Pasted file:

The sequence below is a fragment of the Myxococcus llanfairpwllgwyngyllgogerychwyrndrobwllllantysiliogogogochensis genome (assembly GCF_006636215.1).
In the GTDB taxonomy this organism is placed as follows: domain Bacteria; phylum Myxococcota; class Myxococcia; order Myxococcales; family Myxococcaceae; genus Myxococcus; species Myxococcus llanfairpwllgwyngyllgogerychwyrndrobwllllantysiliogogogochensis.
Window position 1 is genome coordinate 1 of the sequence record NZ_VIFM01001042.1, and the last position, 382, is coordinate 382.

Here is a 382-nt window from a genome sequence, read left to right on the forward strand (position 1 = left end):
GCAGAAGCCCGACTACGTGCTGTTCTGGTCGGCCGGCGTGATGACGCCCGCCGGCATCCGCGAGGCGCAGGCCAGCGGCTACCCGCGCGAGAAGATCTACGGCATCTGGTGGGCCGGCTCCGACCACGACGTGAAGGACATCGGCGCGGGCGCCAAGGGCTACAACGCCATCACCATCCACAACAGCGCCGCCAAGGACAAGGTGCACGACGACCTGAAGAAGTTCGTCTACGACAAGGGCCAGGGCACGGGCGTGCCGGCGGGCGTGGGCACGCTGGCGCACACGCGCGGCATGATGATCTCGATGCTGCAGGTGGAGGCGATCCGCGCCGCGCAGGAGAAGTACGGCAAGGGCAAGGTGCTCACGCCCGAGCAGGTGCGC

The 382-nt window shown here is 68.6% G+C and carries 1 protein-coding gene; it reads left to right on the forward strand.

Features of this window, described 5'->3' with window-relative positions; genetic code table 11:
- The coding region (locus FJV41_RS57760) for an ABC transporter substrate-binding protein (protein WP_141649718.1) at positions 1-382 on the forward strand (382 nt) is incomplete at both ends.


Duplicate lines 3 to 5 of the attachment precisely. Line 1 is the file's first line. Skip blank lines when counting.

Window position 1 is genome coordinate 1 of the sequence record NZ_VIFM01001042.1, and the last position, 382, is coordinate 382.

Here is a 382-nt window from a genome sequence, read left to right on the forward strand (position 1 = left end):
GCAGAAGCCCGACTACGTGCTGTTCTGGTCGGCCGGCGTGATGACGCCCGCCGGCATCCGCGAGGCGCAGGCCAGCGGCTACCCGCGCGAGAAGATCTACGGCATCTGGTGGGCCGGCTCCGACCACGACGTGAAGGACATCGGCGCGGGCGCCAAGGGCTACAACGCCATCACCATCCACAACAGCGCCGCCAAGGACAAGGTGCACGACGACCTGAAGAAGTTCGTCTACGACAAGGGCCAGGGCACGGGCGTGCCGGCGGGCGTGGGCACGCTGGCGCACACGCGCGGCATGATGATCTCGATGCTGCAGGTGGAGGCGATCCGCGCCGCGCAGGAGAAGTACGGCAAGGGCAAGGTGCTCACGCCCGAGCAGGTGCGC